I tire quickly of drunken conversations and leave to lie in the hammock watching the pools of light on the lawn. Lonely drifts over and rocks the hammock, his heavy face hangs, his eyes half closed and red rimmed, his child lips parted. I watch him silently, rocking me back and forth. We are careful with each other, unsteady in each otherıs presence but reluctant to initiate another round of love-me, love-me-not, especially since neither of us are no longer, or ever were, remotely in love. The thought of each other was always far more enticing than the reality. These days we do not talk or touch but occasionally I hold his gaze for that second too long which is why he is rustling at my side like bamboo in the wind.

"Donıt drive fast, please, please, itıs not safe." I caution, plead, a note of panic in my voice.
Marco left in the night with the Peugeot and now it is morning and the boys want to leave, not by public transport, but in my old blue Renault 5. It sits in the car porch with its drunken, lopsided stance, the front mudguard at a disturbing angle held on with wire. An old accident in the drizzling rain as the car hit the gatepost. The front tires are different sizes from the back and there is no longer a spare. I cannot drive which means I have to go where ever it does. I donıt even want it driven but I know I will be fighting a losing battle and I partly want to please, be accepted, be useful. I shift my boundaries while I am looking the other way, just an imperceptible gap but big enough for them to all squeeze in scattering my good intentions over the lawn. We get as far as the local shops and fall out of the car, resting our elbows on the hot metal of the carıs roof. Four pairs of tired eyes stare vacuously out of sunglasses. I lean my cheek on the roof and pick at a bubble of rust. Mouth faces me on the other side of the car but stares purposefully past, his face raised self-consciously as if smelling the wind for signs of danger. The sky is cornflower blue.

Across the road women sit patiently by neat stacks of tomatoes, lemons, avocados and onions. I swivel my head and Sarahıs butchery and bottle store comes into focus, as does the tailor under the veranda with his old treadle Singer, piles of broken clothes by his feet. He is also staring into the same empty suburb. This is not the time for shopping, no one needs bread and milk, these chores are done. Maids are at home polishing stoeps and floors; kids are in school, workers in the city. A small white boy walks out of the black hole of the trading store and stands in the velvety red shadows thrown up by ancient stoep paint. He raises his hand and swigs heavily from a cold coke. His teeth sink into a bun, one of those big hard yellow buns with pink crusty icing, dripping like snow off a roof, beaded like sweat on a brow ­ candy cakes. They hold a promise they never deliver being tastless and dry. The boy cups the bun in his dirty hands, crumbs fall at his feet as he tears into it. His bare feet are black with road grease, clumpy grey cheese-dirt clings to his skin. his face the colour of bamboo, his hair like winter grass slashed and dust speckled. Across the car park, where the tarmac meets the one-pump petrol station, the boys mother shuffles in her crimpoline cast-offs and worn flip-flops. She is stick thin with greasy pigeon hair falling across her face and shoulders, barely covering her skull. Her hunched shoulders are held in place with the cement of history. She has skull eyes and inbred features as if life had given her a cruel punch from across the room and like a rubber Popeye doll sent her mouth into the back of her neck. She doesnıt call to the boy and he doesnıt acknowledge her. Silently they mind their own business.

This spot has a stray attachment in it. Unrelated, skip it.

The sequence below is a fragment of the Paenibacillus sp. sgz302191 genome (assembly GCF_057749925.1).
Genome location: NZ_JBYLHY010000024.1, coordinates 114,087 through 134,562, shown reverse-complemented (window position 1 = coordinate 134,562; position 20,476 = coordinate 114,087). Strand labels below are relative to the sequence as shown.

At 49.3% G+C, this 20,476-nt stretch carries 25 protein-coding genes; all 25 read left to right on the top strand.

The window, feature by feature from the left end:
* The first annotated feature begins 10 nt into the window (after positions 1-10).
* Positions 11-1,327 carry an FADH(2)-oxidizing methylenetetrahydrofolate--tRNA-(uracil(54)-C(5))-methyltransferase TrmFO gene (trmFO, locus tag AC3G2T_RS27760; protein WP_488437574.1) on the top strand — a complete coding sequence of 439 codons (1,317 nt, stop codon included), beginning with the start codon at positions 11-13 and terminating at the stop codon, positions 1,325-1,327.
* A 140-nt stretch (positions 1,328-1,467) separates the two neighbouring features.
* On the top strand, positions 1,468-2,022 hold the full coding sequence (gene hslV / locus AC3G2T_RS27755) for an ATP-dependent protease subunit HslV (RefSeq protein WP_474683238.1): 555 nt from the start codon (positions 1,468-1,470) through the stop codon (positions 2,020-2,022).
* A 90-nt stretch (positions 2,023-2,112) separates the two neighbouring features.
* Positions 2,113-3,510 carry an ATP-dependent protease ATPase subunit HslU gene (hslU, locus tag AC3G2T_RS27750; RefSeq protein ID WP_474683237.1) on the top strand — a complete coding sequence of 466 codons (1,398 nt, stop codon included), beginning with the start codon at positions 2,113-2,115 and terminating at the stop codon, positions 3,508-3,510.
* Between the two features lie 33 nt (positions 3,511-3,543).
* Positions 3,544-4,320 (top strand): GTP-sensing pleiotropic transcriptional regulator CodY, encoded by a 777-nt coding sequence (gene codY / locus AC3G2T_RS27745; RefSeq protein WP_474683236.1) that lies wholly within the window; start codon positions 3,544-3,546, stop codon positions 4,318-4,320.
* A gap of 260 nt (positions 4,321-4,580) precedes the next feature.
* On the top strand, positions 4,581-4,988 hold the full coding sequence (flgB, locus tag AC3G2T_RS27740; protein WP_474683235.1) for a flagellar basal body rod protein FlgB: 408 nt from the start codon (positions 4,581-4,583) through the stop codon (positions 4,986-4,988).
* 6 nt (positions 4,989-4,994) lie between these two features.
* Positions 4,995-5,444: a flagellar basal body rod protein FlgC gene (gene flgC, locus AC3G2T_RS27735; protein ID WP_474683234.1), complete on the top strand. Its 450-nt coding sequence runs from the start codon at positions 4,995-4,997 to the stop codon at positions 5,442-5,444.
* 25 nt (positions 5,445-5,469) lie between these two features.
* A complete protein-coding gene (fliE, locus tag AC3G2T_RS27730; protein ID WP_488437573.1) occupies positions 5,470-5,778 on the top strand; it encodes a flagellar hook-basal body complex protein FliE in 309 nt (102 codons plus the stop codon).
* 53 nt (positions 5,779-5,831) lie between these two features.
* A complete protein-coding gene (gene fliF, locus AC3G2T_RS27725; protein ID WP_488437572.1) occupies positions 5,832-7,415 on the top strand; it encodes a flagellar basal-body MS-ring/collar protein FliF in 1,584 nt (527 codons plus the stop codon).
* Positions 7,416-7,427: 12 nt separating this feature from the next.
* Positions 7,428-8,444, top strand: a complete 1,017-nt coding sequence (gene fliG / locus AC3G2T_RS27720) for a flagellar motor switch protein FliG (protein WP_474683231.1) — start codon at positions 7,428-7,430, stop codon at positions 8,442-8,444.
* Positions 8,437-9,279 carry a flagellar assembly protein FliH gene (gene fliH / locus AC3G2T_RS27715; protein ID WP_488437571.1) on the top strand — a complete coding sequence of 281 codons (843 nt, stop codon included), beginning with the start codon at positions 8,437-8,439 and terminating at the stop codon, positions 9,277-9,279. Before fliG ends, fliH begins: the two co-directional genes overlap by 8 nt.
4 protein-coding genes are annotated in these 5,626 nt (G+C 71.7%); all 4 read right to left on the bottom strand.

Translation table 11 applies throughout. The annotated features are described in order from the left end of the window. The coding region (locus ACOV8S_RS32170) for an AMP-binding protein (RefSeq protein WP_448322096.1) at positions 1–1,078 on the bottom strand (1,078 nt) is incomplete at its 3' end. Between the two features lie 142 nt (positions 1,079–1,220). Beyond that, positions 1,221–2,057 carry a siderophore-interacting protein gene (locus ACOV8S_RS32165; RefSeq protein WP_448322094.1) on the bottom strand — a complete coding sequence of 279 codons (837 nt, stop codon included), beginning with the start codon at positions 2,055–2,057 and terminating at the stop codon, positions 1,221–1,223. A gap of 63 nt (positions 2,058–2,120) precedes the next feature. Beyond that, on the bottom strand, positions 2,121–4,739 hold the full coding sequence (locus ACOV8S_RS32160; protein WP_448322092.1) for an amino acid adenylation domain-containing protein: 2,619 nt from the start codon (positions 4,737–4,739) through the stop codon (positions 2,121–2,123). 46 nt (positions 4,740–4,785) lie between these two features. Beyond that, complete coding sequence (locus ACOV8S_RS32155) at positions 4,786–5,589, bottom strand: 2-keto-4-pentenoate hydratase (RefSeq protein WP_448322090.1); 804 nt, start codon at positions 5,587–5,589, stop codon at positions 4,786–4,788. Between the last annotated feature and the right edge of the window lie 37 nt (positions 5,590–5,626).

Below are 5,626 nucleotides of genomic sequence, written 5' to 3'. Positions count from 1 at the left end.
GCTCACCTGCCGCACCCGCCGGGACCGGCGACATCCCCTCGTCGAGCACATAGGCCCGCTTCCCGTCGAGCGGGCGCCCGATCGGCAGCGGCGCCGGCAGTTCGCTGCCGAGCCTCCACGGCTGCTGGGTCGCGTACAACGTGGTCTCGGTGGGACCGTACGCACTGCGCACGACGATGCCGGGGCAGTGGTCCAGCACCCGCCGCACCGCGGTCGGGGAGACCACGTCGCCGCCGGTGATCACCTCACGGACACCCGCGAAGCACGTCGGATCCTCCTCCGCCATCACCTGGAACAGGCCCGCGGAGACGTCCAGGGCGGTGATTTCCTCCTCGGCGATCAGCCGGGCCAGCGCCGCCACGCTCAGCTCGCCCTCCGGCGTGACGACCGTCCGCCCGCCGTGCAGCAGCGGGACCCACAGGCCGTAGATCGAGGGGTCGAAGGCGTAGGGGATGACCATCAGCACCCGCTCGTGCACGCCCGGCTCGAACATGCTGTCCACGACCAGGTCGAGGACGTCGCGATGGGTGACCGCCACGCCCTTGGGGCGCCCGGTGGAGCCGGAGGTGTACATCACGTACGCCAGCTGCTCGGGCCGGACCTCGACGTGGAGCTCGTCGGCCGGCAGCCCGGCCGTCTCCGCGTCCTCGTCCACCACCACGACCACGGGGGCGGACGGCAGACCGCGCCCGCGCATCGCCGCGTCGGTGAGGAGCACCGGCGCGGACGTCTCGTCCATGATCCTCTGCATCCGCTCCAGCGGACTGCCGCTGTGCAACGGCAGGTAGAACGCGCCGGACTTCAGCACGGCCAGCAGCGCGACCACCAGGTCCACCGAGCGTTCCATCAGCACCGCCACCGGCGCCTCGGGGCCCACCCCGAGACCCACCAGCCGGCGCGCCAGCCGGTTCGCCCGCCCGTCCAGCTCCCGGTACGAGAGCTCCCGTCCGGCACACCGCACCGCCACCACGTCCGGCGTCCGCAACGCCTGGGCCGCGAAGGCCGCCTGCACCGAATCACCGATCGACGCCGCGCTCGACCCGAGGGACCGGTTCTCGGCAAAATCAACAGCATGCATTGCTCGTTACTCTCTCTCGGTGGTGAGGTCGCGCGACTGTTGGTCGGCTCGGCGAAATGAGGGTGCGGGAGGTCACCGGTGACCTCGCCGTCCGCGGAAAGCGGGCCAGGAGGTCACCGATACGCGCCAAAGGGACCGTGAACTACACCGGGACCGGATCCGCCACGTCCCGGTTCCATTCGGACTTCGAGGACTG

Tricks strides out of the store, sunglasses on his head buried in thick black curls. He blinks in the light and bounds down the steps with a four pack of Hunters beer ­ imported from South Africa in tins, not the brown bottles you get here with labels skating on the glass. I press the tin to my forehead, the cold metal burning, setting up a dull ice-pack pain in my temples. Lonely wants us to drink our tins in one gulp. "I saw Marko do it once, downed four beers in a row. You shake it, then pierce a hole at the bottom."
"You do it then", says Tricks.
"Me, Iım not throwing my dop all over the car park." So he does. With studied determination he shakes the tin and stabs it with the car keys. A fountain of beer sprays into the air ­ an oil well struck lucky, a punctured artery as a thief slips and sinks the blade deep into an outstretched neck. I watch him wide-eyed as he aims the oil strike down his throat, the muscles working like pistons to swallow the beer. He crushes the can in his hand and tosses it into the bushes. We sip ours. As usual I am the last to finish. The alcohol pulling a gauzy blind over the too bright morning. As we pull out of the car park the boy and his mother trek across the road, continuing blank-eyed on their nomadic journey. The boyıs eyes are fixed at a point beyond the trees and red tiled roofs into another world that lasts as long as a candy cake and cold coke.

© Jane Shepherd September 2006